A recent survey conducted by Guide Dogs NSW/ACT of people with impaired vision reported an alarmingly high percentage of footpath obstructions, such as overhanging branches, footpath dining, rubbish bins, signs and uneven paths which had impacted on each person's ability to get out and about in their local community. A person using a cane may not detect all hazards. A person using a Guide Dog may be taken off the path to avoid the hazard. A person with low vision may not see the hazard.
What happens when a footpath obstruction is encountered, the person must
- recover from the unexpected shock
- find their way around the hazard, which may sometimes force them into another hazardous situation
- relocate their path
- re-establish their direction
- continue on their journey with trepidation until their next encounter with a hazard
This impacts on a person's confidence and independence.
In order to help reduce the incidence of this happening, a few simple actions can make a big difference.
A leading footpath obstruction reported by 78% of clients in a recent survey by Guide Dogs NSW/ACT is overhanging bushes and branches.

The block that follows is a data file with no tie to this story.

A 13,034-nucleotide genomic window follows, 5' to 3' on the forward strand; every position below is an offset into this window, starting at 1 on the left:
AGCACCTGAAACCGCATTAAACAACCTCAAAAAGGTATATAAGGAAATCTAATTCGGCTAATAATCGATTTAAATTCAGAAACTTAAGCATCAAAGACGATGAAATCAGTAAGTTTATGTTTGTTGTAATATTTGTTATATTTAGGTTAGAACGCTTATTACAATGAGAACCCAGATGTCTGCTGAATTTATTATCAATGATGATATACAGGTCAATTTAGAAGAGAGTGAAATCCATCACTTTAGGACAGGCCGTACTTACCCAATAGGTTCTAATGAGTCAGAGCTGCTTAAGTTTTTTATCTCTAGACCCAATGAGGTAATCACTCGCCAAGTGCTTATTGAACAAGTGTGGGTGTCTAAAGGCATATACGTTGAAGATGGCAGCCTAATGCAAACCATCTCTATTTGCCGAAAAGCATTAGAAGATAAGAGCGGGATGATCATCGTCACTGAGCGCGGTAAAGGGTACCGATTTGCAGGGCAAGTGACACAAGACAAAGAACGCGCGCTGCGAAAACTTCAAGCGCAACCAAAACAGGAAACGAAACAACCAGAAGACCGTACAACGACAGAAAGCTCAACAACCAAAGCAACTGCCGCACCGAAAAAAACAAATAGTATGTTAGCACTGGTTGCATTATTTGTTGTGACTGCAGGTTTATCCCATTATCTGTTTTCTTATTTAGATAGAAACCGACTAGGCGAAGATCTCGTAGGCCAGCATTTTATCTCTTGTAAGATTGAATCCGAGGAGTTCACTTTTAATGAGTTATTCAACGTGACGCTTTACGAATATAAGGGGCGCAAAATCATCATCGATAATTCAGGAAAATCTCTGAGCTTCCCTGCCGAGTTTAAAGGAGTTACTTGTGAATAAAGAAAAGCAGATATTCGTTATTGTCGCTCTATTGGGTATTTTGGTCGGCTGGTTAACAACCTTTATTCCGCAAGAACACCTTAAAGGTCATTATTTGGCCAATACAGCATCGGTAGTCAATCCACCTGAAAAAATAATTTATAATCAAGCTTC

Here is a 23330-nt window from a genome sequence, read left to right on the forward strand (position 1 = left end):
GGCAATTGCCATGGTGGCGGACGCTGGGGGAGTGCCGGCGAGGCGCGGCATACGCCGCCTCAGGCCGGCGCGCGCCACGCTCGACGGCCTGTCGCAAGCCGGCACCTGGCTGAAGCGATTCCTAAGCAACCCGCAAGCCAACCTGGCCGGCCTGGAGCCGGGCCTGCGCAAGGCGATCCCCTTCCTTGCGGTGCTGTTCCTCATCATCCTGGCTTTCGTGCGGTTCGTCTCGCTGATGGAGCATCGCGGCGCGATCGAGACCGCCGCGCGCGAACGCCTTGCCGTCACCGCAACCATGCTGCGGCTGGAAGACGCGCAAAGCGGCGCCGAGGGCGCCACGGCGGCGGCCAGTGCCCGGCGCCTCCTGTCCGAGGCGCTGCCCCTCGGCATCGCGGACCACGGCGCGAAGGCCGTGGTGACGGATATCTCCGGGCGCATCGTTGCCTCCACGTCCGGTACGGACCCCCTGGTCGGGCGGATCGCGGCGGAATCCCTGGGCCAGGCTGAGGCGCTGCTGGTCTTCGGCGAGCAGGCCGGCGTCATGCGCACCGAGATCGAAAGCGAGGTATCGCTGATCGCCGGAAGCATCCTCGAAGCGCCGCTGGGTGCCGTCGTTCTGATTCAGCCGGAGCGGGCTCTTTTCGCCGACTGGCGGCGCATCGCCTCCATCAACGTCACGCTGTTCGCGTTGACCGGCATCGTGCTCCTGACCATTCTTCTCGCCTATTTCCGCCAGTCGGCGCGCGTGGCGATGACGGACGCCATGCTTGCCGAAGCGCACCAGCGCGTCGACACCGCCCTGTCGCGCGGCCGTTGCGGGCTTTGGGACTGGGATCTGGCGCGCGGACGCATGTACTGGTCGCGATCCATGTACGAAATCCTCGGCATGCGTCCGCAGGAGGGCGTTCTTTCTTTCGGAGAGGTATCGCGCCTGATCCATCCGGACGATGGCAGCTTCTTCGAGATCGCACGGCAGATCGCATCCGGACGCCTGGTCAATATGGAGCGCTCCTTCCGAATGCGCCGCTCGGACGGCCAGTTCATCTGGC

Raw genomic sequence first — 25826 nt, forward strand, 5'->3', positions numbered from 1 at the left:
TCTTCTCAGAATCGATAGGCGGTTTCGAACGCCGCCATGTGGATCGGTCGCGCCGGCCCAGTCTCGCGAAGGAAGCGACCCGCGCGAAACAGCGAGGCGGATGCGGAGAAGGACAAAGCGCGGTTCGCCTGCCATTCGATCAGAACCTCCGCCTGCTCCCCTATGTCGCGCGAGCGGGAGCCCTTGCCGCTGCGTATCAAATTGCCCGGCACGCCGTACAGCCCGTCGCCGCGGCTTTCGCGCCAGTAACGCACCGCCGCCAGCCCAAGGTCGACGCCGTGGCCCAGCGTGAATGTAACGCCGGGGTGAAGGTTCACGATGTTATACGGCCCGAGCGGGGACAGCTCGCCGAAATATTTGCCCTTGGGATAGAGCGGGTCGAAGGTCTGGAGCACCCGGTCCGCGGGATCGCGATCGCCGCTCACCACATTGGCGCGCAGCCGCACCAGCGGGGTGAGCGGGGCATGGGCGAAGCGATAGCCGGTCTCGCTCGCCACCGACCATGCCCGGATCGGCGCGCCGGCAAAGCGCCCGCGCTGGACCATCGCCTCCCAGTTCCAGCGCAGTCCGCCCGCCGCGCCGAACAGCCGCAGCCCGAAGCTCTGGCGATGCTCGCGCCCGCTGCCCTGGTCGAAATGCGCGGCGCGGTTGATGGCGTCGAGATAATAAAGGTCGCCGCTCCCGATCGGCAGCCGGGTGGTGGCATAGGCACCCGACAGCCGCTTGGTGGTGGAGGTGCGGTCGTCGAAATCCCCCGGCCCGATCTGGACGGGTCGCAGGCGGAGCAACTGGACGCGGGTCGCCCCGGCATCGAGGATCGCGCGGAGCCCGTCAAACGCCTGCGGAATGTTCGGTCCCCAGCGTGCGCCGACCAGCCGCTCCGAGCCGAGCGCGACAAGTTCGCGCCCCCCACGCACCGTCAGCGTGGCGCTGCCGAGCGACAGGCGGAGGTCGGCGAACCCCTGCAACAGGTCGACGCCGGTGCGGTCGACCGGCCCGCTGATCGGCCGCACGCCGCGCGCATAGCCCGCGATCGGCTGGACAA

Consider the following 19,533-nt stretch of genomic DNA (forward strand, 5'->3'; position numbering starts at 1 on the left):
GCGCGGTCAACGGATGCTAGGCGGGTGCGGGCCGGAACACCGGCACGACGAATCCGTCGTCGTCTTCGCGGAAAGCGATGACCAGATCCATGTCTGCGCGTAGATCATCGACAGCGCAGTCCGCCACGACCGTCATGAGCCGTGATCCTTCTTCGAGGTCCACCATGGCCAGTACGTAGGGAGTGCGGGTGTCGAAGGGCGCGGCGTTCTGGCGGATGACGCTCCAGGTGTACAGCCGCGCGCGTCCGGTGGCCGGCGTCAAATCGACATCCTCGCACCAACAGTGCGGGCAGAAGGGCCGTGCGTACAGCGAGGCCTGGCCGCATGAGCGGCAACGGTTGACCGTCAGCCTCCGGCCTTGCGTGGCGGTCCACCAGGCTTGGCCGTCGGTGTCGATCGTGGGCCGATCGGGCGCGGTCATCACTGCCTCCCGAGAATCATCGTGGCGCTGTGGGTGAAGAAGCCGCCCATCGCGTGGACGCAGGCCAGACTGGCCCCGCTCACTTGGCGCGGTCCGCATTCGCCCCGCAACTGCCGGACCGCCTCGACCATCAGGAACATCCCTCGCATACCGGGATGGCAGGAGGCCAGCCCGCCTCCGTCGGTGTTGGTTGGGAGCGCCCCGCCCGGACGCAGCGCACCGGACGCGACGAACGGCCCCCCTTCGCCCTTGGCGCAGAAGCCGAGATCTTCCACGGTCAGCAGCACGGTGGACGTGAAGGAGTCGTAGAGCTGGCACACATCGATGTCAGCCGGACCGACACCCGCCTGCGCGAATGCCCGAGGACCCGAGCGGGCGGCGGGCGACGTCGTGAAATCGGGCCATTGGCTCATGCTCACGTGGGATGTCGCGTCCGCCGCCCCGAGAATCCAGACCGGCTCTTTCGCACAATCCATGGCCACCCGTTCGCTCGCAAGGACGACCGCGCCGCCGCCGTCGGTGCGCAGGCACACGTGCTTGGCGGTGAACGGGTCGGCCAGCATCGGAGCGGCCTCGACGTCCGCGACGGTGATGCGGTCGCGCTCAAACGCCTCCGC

Whether the bushes or branches are overhanging from the sides or above they are an unexpected and dangerous hazard for people with impaired vision. This is made even worse when the branches are wet as they usually hang lower into the path of travel.
This can negatively affect the person's confidence and independence.
Keep trees and bushes trimmed vertically and horizontally away from footpaths
Vertical clearance on paths should be to a minimum of 2 metres in wet weather.
Trees and shrubs should be trimmed back so that they are well clear from the pedestrian area, not just from the made path.
What can the public do?
|Ensure that the trees on their property are trimmed so that they do not present a hazard|
|Report any areas that have overhanging trees and shrubs to Council so that they can be trimmed|
|Sweep footpaths regularly, particularly when trees are dropping leaves and seed pods as they are a slip hazard|
What can Councils do?
|Ensure that street trees are trimmed so that they do not present a hazard|
|Respond promptly to complaints about the need for trees to be trimmed|
|Ensure that footpaths are swept regularly, to minimise slip hazards caused by fallen leaves and seed pods|
Trees and Shrubs
|Vertically trimmed to above 2.2 metres|
|Horizontal Clearance - the full width of the footpath|
|Report issues to Local Council|